“12. Ms Mulcahy accepted that the existence of such a claim was relevant but submitted it was not determinative. Mr Wilkinson QC did not say it was determinative but according to Ms Mulcahy he was wrong to say that the claim against the former solicitors was “unanswerable” and wrong to say that the prejudice in having to pursue that claim was “slight” by comparison to the prejudice confronting the defendants. To the extent that this is an argument about weight, that was for the judge and is not for this court. To the extent that it is more than an argument about weight, Ms Mulcahy submitted that the judge failed to take into account that any claim against the solicitors would have to be confined to a loss of the chance of success against Aegis (and thus inevitably of less value to Mr Davidson) and would be in Rix LJ’s words in paragraph 96 of Aktas “a generally unsatisfactory way of litigating the claimant’s claim” doing “little or nothing for the court’s limited resources”.
- But it is apparent from paragraph 8 of the judgment that Mr Wilkinson was fully aware that the claim against the solicitors would have to be based on a loss of the chance of success in the original proceedings. The process of evaluating a personal injury claim is a common place for personal injury lawyers; even if Mr Davidson’s claim against Aegis proceeded, his advisers would continuously be evaluating his chance of success. No one pretends that litigation against a claimant’s former solicitors is other than second best but as the authorities from Donovan v Gwentoys  1 W.L.R. 472 onwards show it is something which a judge can (and usually should) take into account as best as he or she can.”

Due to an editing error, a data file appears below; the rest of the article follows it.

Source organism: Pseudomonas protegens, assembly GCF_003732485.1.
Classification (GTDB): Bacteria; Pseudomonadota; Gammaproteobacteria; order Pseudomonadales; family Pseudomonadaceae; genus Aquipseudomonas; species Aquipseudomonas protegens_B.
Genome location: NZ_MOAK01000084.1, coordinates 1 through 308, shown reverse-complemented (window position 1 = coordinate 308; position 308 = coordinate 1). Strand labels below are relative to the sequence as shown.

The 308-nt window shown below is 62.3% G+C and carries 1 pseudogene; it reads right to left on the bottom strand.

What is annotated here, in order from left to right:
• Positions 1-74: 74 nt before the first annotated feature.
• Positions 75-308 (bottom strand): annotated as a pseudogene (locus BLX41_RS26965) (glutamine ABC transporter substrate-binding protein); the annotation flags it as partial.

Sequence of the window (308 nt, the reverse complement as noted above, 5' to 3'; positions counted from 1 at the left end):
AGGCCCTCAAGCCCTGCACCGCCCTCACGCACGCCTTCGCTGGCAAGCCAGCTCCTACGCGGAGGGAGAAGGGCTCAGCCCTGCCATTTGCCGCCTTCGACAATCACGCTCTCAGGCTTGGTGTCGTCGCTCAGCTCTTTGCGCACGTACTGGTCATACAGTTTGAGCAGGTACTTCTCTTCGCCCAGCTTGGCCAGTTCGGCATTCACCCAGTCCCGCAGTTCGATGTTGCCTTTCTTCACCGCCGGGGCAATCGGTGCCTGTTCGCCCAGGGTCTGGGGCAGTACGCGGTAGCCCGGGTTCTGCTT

PREJUDICE TO THE DEFENDANT
The defendant was showed that it had been prejudiced by the post-limitation period delay in that documents which could have been important had been stolen. The first instance judge considered that delay not only in relation to the loss of the documents but “also to the well-known fact that memories become less and less reliable, the staler an action becomes.”
THE COURT OF APPEAL DECISION: SECTION 33 APPLICATION NOT ALLOWED: FIRST INSTANCE JUDGE WAS RIGHT
The Court of Appeal upheld the decision of the Deputy High Court Judge in refusing the Section 33 application.
LESSONS THAT FLOW
- The initial problem was caused by a failure to serve the claim form properly. The Court of Appeal described this as a point of “great technicality”, however it caused the first action to fail. It emphasises the points made at “Rule 2” of the Jackson Survival Guide, (and also see the other posts referred to). https://civillitigationbrief.wordpress.com/2013/08/23/litigation-after-jackson-a-10-point-survival-guide/
- The Court of Appeal reiterated the importance of the principles in Cain. However it is clear that, in a section 33 application made after a first action has failed for technical reasons, the existence of that action is a relevant factor.
- Difficult decisions will have to be made by litigators who take up actions which have been struck out or failed for technical reasons. Generally it is prudent only to make a section 33 application if the initial solicitors (most often the indemnity insurers for the original solicitors) agree to indemnify the claimant against costs.
- It is notable that the Court did not consider it an abuse for a claimant to issue again in these circumstances. It merely highlighted the additional difficulties that such a claimant may encounter.